Three More U.S. Cities Might Soon Get Google Fiber
Google is adding three more potential candidates to the list of cities where it's eyeing the development of high-speed Internet connectivity. Among the latest possible destinations for Google Fiber: Louisville, Kentucky, and two cities -- Irvine and San Diego -- in California.
First announced in 2010, Google Fiber was launched to deliver gigabit-per-second connectivity to a limited number of locations across the U.S. First billed as an "experiment with new ways to help make Internet access better and faster for everyone," Google Fiber is already being deployed in Kansas City; Austin, Texas; and Provo, Utah.
Under its current plans, Google is aiming to lay the groundwork for 1,000 Mbps networking in 34 metropolitan areas across the U.S. Others -- including the Federal Communication Commission and the U.S. Conference of Mayors -- have also advocated for improving broadband connections across the country as a way to promote economic development. The U.S. ranks 19th globally in average download speeds, while South Korea leads the world in average network speeds, according to Akamai Technologies' most recent "State of the Internet Report."
Fiber Cities Among 'Fastest in World'
"While much of the United States still lags behind the rest of the world in Internet speeds, cities like Kansas City -- where Fiber started -- rank amongst the fastest cities in the world," Jill Szuchmacher, director of Google Fiber Expansion, said yesterday in a blog post. "We want to see more U.S. cities at the top of that list."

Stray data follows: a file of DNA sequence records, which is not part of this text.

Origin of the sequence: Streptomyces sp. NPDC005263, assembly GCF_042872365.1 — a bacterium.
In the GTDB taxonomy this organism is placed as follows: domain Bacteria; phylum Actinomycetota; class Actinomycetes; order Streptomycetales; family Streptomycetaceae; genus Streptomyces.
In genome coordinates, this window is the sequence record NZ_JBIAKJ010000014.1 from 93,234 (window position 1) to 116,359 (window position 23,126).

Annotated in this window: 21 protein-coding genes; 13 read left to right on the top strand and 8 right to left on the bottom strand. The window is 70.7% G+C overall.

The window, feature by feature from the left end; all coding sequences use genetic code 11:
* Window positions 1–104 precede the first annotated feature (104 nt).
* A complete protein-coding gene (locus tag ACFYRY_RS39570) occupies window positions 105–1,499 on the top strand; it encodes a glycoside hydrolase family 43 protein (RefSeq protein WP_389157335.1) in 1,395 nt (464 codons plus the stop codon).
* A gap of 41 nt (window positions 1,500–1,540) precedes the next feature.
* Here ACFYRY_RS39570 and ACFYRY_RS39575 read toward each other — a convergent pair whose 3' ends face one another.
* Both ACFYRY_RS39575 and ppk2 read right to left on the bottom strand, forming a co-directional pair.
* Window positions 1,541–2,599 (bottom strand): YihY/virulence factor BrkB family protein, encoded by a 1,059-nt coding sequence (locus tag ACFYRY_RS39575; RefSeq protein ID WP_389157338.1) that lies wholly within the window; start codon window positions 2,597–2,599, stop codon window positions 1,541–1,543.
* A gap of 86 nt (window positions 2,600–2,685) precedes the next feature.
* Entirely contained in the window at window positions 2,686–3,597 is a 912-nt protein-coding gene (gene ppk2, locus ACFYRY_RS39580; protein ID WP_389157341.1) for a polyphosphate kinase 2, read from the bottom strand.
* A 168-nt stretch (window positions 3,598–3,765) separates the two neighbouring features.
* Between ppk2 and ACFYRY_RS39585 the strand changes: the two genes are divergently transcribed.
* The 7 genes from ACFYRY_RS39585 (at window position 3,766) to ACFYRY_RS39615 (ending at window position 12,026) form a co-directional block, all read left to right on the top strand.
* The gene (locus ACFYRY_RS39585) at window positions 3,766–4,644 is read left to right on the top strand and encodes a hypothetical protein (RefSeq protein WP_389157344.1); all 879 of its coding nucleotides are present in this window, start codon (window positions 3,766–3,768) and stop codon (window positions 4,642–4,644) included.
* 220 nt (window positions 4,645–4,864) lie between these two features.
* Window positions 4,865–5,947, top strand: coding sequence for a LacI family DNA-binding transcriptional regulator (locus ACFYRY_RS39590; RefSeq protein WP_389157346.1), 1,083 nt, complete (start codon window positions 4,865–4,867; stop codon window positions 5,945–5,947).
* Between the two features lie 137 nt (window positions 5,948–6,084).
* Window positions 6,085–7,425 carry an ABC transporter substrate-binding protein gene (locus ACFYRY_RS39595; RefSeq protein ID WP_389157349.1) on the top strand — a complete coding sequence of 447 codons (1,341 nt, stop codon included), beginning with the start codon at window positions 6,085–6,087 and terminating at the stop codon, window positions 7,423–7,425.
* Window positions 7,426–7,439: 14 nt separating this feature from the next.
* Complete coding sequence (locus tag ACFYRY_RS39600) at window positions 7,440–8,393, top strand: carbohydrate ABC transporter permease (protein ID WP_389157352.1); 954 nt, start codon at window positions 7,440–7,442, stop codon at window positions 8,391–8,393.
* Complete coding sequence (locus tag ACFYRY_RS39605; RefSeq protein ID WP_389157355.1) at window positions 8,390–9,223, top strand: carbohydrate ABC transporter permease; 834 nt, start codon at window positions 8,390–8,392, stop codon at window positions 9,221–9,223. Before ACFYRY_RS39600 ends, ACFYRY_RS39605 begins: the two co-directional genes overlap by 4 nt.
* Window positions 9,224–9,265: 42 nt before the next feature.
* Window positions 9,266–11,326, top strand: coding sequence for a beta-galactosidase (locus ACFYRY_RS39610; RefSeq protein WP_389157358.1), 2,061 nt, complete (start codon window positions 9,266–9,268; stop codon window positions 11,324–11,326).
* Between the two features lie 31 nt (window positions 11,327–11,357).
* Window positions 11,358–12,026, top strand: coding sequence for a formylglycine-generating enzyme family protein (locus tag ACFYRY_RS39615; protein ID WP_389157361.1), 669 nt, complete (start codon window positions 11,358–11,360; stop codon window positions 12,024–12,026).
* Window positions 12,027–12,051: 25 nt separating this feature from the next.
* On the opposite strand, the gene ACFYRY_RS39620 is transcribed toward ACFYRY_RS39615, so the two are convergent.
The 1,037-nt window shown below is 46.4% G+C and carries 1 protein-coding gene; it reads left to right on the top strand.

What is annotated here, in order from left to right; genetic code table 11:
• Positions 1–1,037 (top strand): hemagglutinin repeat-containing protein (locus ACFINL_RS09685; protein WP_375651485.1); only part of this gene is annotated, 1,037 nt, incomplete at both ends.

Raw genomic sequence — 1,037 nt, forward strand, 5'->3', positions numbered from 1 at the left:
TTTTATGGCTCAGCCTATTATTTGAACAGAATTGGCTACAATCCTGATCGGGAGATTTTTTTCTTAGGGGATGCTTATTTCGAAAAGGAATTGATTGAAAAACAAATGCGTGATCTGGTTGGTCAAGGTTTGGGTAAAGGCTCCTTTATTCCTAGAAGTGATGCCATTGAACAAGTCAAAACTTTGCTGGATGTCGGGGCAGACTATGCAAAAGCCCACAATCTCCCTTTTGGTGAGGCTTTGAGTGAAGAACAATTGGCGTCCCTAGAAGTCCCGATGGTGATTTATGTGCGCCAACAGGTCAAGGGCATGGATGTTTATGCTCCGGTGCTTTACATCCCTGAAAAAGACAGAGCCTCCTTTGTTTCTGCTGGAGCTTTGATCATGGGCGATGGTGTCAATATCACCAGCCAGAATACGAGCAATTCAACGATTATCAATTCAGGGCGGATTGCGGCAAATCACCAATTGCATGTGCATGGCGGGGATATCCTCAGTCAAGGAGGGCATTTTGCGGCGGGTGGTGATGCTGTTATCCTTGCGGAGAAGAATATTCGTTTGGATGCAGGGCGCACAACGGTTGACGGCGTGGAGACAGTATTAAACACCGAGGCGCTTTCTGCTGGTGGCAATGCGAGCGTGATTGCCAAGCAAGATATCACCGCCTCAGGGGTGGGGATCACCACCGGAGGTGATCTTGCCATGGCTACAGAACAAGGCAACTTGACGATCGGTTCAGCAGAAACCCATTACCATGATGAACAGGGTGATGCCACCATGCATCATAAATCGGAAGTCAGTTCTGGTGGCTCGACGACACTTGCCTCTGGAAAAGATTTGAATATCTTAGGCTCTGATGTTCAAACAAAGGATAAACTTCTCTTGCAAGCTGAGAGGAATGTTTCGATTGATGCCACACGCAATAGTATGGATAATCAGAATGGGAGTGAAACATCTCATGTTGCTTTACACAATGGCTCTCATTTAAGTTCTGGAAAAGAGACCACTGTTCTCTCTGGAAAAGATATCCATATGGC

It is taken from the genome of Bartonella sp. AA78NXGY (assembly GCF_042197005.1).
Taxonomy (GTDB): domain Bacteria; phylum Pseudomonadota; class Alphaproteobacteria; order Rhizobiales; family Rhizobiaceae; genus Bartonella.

Having added Irving, Louisville and San Diego to its Fiber list, Google will next work with leaders in the three cities to assess the local infrastructures and study factors that could affect construction, Szuchmacher said. Once it has a better understanding of each city's potential, Google will then decide whether to go ahead with deploying fiber.
"Every city is different and will move on a unique timeline, so we'll keep in touch with residents about our progress along the way," Szuchmacher noted, adding that gaining insights into local infrastructure can help cities even if Google Fiber isn't installed. "[R]egardless of whether Google Fiber comes to the region, this process gives cities a head start in welcoming any gigabit provider to the area."
Efforts to Date Not Meaningful
We reached out to Hal Singer, a principal with Economists Inc., to learn what he thought would best help drive investment in high-speed connectivity. Singer told us he expected ISP investments in broadband to decline in 2015 in the wake of the FCC's order earlier this year in favor of Net Neutrality. Singer is co-author of the 2013 Brookings Press e-book, "The Need for Speed: A New Framework for Telecommunications Policy for the 21st Century."
"[It] seems like states/cities could offer rights of way, tax breaks, etc. as inducements," Singer said. Cities could also avoid requirements that ISPs build to all neighborhoods in a city regardless of demand. Google, for example, has made a point of surveying and obtaining commitments to learn where the demand was before digging, he added.
To make a measurable impact on overall speeds in the U.S., however, will likely take a "shoe to drop," with a giant provider like Comcast announcing that it will roll out gigabit Internet nationwide, David Belson, senior director for industry and data intelligence at Akamai, told us.
The challenge there, however, is that such efforts require large investments with uncertain ROI, Belson said. "The gigabit efforts within the U.S. to date have not made a meaningful or significant, measurable impact in the connection speeds [data] we're gathering," Belson said. Even in cities where high-speed networking is available the uptake rate is not 100 percent, he added.